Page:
You knew it was only a matter of time before armor jumped off the small screen battlefield and onto the one in Fashionland. For fall, Tory Burch channeled antique armor and created something a tad more suited to doing battle in a modern urban jungle - interestingly, her father collected armor which inspired her. In March 2014, the Worcester Art Museum will host Knights!, a major arms and armor exhibition with five themes: Courtly Pursuits, The Dance of Love and War, Knights of the Round Table, The Arc de Triomphe and Good + Evil. The purpose will be to showcase these items not only within their historical context but for their aesthetic value as well.
(armor image: source)
(image: source )
Expect armor to show up on the runway and on fashionistas, particularly by way of statement jewelry. Like this 17th century ceremonial neck & breastplate protection piece called the gorget (above). Which would look simply stunning strung on a chain and worn with everything from a simple white tee and dark jeans to a LBD to formal eveningwear.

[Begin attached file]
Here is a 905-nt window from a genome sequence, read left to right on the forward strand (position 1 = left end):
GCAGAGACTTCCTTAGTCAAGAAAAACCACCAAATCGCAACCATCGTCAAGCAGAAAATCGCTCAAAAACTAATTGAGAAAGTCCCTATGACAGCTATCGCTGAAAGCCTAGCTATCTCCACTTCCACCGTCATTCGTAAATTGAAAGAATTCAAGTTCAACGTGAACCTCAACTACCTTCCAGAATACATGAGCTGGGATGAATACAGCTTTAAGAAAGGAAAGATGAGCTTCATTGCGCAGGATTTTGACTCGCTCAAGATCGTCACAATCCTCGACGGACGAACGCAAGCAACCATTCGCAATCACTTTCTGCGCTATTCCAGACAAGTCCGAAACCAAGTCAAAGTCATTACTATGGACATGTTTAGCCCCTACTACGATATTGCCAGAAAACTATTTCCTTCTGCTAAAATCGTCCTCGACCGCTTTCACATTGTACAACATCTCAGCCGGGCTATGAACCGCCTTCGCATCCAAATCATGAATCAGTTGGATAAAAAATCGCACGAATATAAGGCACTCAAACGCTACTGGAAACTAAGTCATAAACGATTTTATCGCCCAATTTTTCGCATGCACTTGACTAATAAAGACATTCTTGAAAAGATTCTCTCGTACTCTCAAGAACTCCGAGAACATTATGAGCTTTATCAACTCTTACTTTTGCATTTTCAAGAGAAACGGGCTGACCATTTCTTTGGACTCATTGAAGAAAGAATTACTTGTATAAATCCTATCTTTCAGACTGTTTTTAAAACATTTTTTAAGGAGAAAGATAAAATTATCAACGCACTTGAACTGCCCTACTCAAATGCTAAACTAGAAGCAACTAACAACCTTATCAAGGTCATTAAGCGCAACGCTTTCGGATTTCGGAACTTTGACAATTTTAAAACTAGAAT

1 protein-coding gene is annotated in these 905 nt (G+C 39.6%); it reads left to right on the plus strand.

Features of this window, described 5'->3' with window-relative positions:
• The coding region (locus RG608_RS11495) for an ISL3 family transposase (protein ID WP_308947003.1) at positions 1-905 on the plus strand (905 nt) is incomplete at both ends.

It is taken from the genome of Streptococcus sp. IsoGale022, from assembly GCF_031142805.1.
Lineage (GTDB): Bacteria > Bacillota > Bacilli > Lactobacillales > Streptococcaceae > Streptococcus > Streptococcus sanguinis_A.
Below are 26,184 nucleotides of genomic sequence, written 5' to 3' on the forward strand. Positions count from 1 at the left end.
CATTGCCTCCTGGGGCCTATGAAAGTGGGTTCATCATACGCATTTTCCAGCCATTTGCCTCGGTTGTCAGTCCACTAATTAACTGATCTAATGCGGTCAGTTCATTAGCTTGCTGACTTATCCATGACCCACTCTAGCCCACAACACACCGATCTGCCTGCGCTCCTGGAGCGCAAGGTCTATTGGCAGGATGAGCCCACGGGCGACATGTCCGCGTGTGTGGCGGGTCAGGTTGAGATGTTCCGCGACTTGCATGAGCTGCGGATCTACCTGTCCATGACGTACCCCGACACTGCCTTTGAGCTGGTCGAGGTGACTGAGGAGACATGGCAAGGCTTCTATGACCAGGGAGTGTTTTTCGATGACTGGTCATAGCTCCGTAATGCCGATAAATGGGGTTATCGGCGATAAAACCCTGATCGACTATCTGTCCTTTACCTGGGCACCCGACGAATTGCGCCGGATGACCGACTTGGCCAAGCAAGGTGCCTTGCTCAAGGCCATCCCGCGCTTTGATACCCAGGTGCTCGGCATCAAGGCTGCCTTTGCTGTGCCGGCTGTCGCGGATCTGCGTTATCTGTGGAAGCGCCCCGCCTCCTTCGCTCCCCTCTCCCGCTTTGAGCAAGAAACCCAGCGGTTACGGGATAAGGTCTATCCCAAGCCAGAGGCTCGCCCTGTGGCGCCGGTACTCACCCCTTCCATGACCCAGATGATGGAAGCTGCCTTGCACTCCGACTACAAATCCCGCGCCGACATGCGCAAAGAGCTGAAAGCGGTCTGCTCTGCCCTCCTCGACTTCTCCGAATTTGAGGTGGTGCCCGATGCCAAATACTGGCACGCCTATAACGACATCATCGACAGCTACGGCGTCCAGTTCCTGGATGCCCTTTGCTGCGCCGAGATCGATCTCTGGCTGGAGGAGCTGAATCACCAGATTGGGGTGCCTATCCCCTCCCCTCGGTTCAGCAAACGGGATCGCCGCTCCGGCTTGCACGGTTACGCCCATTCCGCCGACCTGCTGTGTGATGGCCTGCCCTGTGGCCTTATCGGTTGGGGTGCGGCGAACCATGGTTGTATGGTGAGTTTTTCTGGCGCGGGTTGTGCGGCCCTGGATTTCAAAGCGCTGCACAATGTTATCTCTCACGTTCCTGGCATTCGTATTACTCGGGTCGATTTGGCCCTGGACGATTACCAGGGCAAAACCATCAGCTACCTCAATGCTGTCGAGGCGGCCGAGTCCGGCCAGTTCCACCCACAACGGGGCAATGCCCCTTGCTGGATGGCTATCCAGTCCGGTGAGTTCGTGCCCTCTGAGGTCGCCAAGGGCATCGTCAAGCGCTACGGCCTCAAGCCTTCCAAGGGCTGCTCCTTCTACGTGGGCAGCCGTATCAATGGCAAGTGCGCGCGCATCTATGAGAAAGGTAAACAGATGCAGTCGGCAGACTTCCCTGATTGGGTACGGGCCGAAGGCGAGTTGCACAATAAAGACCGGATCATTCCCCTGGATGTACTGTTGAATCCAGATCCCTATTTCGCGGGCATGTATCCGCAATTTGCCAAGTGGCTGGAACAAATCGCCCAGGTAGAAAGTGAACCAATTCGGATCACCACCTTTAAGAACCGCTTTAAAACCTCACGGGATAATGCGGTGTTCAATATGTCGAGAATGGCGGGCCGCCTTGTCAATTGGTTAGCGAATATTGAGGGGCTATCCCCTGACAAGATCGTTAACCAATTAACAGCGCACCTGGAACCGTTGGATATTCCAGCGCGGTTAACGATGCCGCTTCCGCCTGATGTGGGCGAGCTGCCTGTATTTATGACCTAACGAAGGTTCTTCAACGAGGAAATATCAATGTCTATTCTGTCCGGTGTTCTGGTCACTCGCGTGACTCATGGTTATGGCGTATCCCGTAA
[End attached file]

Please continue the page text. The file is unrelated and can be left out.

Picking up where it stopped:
The appeal, I think of wearing items inspired by historical armor is twofold: 1) there's the obvious: that it's armor, which feels protective and right in today's unstable world; and 2) that it's meticulously made by hand. Metalsmith James Arlen Gillaspie has long specialized in medieval and renaissance armor for use in simulated heavy combat but also creates armour-like jewelry. "I was originally trained as a jeweler/silversmith, and it shows in my work," he explains. "I have done everything from earrings to architectural sculpture." However, as a serious student of armor, he specializes in tempered steel pieces devoted to the German Gothic period, but his 16th century work also has an enthusiastic following. As does his jewelry, of course. These pieces would make a stunning addition to any fashionista's accessories collection.
Here is the podcast I recorded about how this trend relates to the Folkspun fashion tribe - Episode 74: the Game of Thrones Armor Fashion Trend
Music: Kevin MacLeod, Incompetech.com
- Lesley Scott